Immediately after India won the Under-19 World Cup, head coach Rahul Dravid emphasised on the contribution of his coaching staff more than once. Dravid said he did not want to single out names, but underlined the efforts put in by the assistant coaches in helping the Indian players emerge stronger, better equipped, both mentally and skills-wise, during match play. One vital cog in Dravid's coaching team has been Paras Mhambrey, the bowling coach of India's emerging sides - U-19 as well as India A. In this interview, Mhambrey sheds light on why India's fast bowling group was the best in the World Cup and what lies ahead for them.
What was the biggest takeaway for you as you now sit and assess India's fast-bowling group?
Just the quality and the variety that we have in terms of the young fast bowlers coming through. I am really impressed with the talent we have, but I am not yet getting carried away by the speed gun readings even if guys like Kamlesh [Nagarkoti] and [Shivam] Mavi were touching 140-145kph at times. All the three - Nagarkoti, Mavi, Ishan Porel - are quite mature for their age. The way they bowled, the kind of conversations during the team meetings [we had], the game plans, the field settings we had planned, there were a lot of inputs from them.
We had created an environment where I wanted these guys to come up with their own field settings, strategies in the middle overs and the death overs. They have a good basic understanding of their bowling. They were not just bowling randomly. Like Nagar (Nagarkoti) against Australia (in the league phase), you realise there was some thought process these youngsters applied in their bowling.
Can you give an example of this thought process?
During the death-overs phase, we always looked at a couple of options for a particular ball. The bowlers then had ideas about field placements. One guy would say he would like to have a mid-off up for a particular reason because he was going to bowl a particular type of ball - that could make the batsman tentative about hitting the ball in a certain area. They would say, "Sir, maybe this is not working for me now. This is not [something] I am comfortable with. I want to bowl a certain line and length and, hence, I want to change the field settings, so the batsman would not tonk me where he wants me to. Essentially, it was about having chats so both of us could understand the thought process.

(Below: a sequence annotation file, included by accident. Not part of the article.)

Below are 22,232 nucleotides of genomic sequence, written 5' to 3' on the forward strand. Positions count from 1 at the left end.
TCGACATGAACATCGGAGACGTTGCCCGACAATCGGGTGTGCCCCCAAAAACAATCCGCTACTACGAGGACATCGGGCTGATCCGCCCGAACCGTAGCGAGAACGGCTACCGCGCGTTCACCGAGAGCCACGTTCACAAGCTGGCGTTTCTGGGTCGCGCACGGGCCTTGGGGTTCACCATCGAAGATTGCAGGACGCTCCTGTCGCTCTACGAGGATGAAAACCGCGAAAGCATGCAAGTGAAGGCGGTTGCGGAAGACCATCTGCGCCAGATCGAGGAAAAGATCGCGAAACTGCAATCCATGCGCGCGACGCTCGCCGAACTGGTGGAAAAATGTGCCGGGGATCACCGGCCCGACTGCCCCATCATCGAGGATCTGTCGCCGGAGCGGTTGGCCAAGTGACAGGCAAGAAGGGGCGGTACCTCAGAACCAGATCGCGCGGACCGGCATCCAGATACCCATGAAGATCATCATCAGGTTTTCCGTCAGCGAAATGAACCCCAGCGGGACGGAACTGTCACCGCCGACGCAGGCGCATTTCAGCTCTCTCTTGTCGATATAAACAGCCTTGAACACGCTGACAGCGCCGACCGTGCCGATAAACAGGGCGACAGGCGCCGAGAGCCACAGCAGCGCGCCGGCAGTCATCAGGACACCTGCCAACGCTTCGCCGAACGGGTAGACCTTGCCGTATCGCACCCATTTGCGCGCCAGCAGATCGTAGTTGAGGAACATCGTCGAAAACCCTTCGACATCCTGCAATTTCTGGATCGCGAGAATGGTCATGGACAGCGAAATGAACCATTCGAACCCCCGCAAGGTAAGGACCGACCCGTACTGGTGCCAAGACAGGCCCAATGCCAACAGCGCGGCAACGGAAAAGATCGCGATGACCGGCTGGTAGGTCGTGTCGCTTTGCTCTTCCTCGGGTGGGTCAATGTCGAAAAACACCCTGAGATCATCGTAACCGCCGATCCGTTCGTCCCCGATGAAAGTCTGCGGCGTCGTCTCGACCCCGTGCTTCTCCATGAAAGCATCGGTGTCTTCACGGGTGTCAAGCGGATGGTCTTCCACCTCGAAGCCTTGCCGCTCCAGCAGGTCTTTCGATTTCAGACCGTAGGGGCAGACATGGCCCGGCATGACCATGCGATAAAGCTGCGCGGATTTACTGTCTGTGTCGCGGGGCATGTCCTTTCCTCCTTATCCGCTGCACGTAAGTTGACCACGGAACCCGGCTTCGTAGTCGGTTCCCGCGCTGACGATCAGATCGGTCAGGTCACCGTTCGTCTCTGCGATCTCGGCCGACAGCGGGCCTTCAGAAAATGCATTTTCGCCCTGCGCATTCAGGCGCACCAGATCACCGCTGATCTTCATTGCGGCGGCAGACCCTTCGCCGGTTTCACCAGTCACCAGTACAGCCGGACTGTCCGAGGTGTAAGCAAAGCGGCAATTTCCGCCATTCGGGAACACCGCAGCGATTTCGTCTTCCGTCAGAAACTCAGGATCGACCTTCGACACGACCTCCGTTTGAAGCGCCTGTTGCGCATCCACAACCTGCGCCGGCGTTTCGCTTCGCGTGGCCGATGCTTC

What was the key to bowling well in the conditions - what was the challenge? Keeping that in mind, what was the focus during the preparatory camp in Alur in Karnataka?
The pitches we prepared in Alur were livelier. We simulated the conditions we thought we would encounter in New Zealand. Rahul [Dravid] was also keen on that. So the wickets had seam movement, pace and bounce. We told the bowlers it was not just about bowling quick, but also be able to hit the lengths consistently and try and understand the kind of lengths that would work based on the bounce you encounter on a wicket.
We also had specific sessions focusing solely on bowling with the new ball, old ball and during the death overs. We had matches in Alur against tougher opposition where we got some players from previous India U-19 World Cup teams and some from Karnataka. We challenged them playing against better opposition. The idea was to assess how these bowlers would handle pressure bowling against potentially better quality opposition.
Here are a few numbers that prove Indian fast bowlers were doing the right things: they averaged 16.51 runs per wicket in the tournament, the best among all teams; the three main fast bowlers averaged less than 19 each and had an economy rate of less than 4.50. None of the main fast bowlers had economy rates of more than six in any match.